• Scar Tissue - Despite the cancerous masses shrinking substantially as a result of the treatments I've had, there is still a significant amount of scar tissue left behind; It's similar to how if you inflate a balloon, and then let all of the air out, the balloon doesn't go back to its original size and shape. This doesn't pose a problem for myself, in that I can't tell that it's there, but it does complicate the interpretation of any medical imaging, as it can be hard to differentiate innocuous scar tissue from cancerous masses.

  • Weight Changes - The cancer and its treatment has caused my weight to drop overall, but not in a good way. Unfortunately, when your body is going through such a process, it is the lean muscle mass that it burns for its additional requirements. Also, even though you may be given steroids as part of your medications, which can dramatically increase your appetite, the type of steroids you're likely to be given (corticosteroids) don't help, as they often cause a redistribution of body fat to the face and torso, and with long-term use can lead to muscle wasting. (It's anabolic steroids that are used in bodybuilding, i.e. corticosteroids can have the opposite effect.)

  • Infertility - Most of the treatments affect fertility; For some it's likely to be a temporary side effect, but for others it's likely permanent. Whilst I've not actually been tested myself, it seems very unlikely that I will be fertile after all of the treatments that I've had. Fortunately, there are options such as adoption, should I ever want children, hence it is not a big issue for me.

  • Lung Damage - By comparing the results of my first and last lung function tests, you can see that my lungs have suffered from friendly-fire at times, as they don't work as well as they used to do. I'm only likely to notice the damage when my lungs have to work harder though, e.g. when exercising.

  • Peripheral Sensory Neuropathy - The monoclonal antibody-drug conjugate that I had during my third-line treatment, namely Brentuximab Vedotin, damaged the nerves in the extremities of my hands and feet. It's mostly my finger tips where I notice it now, as they often feel numb, tingly and tender. My fingers do tremble slightly at times now too, especially when performing tasks that require any precision or a light touch.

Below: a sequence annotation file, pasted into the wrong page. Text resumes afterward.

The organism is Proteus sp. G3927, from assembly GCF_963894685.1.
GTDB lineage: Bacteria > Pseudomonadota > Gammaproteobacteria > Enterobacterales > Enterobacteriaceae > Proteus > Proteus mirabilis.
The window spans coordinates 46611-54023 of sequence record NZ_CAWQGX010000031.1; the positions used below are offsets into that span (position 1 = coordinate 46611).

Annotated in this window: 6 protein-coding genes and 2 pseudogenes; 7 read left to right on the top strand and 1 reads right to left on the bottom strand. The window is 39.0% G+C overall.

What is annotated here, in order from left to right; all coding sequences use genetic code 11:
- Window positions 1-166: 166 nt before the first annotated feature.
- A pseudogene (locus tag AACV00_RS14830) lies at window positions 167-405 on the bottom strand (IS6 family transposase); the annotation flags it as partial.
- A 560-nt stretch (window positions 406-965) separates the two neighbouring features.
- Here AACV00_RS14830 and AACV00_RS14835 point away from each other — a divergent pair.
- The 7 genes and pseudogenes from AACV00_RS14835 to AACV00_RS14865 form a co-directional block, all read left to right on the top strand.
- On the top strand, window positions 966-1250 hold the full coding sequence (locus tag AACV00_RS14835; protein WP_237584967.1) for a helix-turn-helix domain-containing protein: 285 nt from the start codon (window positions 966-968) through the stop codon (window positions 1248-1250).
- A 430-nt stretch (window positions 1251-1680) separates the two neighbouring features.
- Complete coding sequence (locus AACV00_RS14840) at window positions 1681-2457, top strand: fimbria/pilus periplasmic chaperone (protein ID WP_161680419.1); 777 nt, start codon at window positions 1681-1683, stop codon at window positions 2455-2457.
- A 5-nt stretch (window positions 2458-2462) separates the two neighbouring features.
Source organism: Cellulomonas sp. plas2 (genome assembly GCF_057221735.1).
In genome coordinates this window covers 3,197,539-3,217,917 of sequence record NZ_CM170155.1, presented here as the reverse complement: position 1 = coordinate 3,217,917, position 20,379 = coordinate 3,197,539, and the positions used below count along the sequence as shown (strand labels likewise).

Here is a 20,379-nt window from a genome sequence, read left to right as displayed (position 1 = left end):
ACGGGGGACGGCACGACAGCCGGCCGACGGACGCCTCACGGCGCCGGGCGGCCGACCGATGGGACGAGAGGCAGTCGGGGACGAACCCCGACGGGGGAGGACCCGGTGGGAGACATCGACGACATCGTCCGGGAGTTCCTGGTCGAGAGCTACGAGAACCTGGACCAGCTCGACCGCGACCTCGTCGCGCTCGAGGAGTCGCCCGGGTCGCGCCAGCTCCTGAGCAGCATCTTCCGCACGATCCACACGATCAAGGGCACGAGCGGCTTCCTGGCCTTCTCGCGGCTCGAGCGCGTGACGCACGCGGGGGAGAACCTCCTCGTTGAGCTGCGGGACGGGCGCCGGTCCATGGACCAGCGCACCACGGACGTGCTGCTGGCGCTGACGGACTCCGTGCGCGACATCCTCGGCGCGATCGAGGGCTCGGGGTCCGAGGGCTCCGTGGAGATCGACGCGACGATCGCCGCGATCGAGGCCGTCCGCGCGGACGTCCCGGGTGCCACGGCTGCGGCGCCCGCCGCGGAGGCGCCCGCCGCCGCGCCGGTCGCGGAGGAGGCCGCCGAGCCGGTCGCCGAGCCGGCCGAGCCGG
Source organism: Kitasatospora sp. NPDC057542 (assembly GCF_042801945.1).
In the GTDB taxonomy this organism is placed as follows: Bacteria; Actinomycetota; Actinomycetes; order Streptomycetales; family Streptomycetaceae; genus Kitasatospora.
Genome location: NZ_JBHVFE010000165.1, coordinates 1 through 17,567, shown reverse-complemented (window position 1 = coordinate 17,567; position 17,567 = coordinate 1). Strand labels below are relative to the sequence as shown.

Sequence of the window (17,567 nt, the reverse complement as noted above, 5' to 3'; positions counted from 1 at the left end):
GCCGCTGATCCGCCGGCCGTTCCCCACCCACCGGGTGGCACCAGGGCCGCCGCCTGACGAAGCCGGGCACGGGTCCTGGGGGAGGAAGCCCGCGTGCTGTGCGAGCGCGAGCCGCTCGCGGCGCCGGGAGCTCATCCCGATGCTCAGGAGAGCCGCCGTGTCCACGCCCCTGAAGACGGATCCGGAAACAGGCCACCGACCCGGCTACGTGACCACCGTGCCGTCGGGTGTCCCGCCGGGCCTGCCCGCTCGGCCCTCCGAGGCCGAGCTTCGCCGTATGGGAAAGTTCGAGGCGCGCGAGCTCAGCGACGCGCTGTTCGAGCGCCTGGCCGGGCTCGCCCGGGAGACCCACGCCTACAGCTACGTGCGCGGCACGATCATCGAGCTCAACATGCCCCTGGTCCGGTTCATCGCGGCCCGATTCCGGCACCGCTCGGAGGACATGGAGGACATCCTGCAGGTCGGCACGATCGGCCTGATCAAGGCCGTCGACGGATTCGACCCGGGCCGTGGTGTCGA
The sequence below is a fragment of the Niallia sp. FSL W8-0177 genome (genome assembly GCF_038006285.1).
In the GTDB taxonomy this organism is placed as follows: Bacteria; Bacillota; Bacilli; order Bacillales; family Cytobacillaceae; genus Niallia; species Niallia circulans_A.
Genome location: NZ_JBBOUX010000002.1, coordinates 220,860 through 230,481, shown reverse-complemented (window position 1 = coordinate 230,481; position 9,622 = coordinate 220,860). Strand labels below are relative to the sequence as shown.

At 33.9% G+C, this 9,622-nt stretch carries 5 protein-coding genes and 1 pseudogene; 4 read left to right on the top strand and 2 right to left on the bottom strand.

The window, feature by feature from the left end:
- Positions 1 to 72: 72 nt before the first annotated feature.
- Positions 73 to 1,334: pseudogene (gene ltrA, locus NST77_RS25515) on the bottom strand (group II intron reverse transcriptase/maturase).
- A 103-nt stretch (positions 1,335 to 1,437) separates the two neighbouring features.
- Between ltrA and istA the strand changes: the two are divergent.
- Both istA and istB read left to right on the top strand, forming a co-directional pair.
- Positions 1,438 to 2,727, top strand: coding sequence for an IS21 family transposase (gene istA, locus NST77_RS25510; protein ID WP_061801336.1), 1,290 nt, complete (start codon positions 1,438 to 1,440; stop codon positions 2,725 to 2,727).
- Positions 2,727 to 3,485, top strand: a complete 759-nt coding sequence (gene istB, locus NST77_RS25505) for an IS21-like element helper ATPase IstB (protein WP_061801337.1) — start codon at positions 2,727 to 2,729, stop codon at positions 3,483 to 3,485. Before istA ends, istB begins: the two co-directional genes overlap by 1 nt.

In addition to what has already happened, there is also the question of how the cancer and its treatment will affect the future. This involves considering: medical issues, such as the increased risk of heart, lung and/or thyroid problems, and the potential for the cancer to relapse and/or secondary cancers to develop; practical issues, such as the additional complexities around travel insurance and pensions; emotional issues, such as coping with everything that has happened and how it will affect life going forward; and financial issues, such as loss of earnings and potentially substantial medical expenses. In other words, it can have numerous/wide-reaching repercussions.

Finally wrapping this post up, hopefully the extensive albeit still incomplete description above gives you an appreciation for what I now consider to be my new normal; Hence, if you do ever bump in to me at the beach one day, and ask how I'm doing and say that I look well, you will know why I smile when replying: "I'm fine, thanks. How are you?"


  1. Wow, what honesty. I can see my son in so much you have written and he always says "I'm fine" too. If people only knew what really has gone on they would be in awe of all the transplants warriors.

    Still loving your blog James!


  2. I love your blog, James, Every post is so detailed og packed with useful information. This post was one I could really relate too. There are many scars following cancer treatment. Nice to know others feel the same way:)